“We do have a lot of charges in our mission. There is traditional economic development, helping existing companies expand, recruiting new companies to the state, like Milwaukee Tool, which has a large presence in Mississippi, including a new-state-of-the-art facility in Grenada,” says Hipp. MDA also administers grants and loans, such as Community Development Block Grants, to small towns and rural areas. They help build anything from water and sewer to railway and roads around even more rural areas of the state.”
Hipp also notes that the program ASPIRE Mississippi, which works with a select group of communities to help them with their growth challenges, is under her purview. Cleveland and Bolivar County will be part of that program later this year.
“We work with the need they identify for the community. We are going to help them navigate their industrial parks and get those shovel-ready,” she says.
More pieces of her day job include “selling the quality of life on one hand and also the business case for locating in Mississippi.”
MDA also houses the State Energy Office and the Small and Minority Business Division, which “helps smaller companies grow and navigate how to become vendors to the government. We’re also over Visit Mississippi—the state tourism arm.”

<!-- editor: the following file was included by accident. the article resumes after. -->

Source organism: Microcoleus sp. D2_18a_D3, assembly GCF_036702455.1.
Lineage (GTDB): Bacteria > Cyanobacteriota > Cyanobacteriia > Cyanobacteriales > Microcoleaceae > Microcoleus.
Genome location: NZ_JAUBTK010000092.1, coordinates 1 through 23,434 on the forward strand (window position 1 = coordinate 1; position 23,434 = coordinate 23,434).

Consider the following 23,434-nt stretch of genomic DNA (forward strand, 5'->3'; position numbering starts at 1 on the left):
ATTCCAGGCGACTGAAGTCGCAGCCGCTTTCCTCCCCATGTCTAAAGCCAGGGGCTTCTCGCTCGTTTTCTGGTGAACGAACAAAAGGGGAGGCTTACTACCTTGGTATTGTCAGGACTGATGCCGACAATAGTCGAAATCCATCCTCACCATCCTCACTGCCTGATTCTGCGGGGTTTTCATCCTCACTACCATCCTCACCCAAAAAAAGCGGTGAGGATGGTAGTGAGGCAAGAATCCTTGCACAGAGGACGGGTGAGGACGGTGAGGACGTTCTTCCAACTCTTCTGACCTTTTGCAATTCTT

In working to represent the entire state, Hipp relies on her staff of nearly 200. “We are fortunate that we have a lot of community partners that we work very closely with,” she says. “Many of the counties have a local economic development organization or chamber of commerce that we work hand in hand with in recruiting businesses and growing others.”
In looking at the Delta specifically, she has overseen quite a bit of investment.
“The Mississippi Delta has attracted almost a half-billion dollars ($491M) in private capital investment and 2,801 jobs facilitated by local economic development entities and the Mississippi Development Authority from 2018 to 2022,” she says. “Almost seventy percent ($333M CapX) of this planned capital investment has occurred since 2020 and almost one-third of the announced job creation (1,804 jobs) has occurred since 2020. This area is comprised of the counties in the Delta Local Workforce Development Area including Grenada County.”
She explains that under the Reeves’ administration there has been a large focus on site development.
“Particularly since the pandemic, companies want to open their doors and make their widgets as fast as possible. Speed is almost a new incentive. Governor Reeves has been preaching that we’ve got to invest in industrial parks and get them almost as turnkey ready as we can,” she says. “That’s an investment that will payoff for many years. Fortunately, the Legislature has given us $60 million dollars since 2020 to work on site readiness. We just received another $20 million this past Legislative session. We are looking at sites all across the state both big and small.”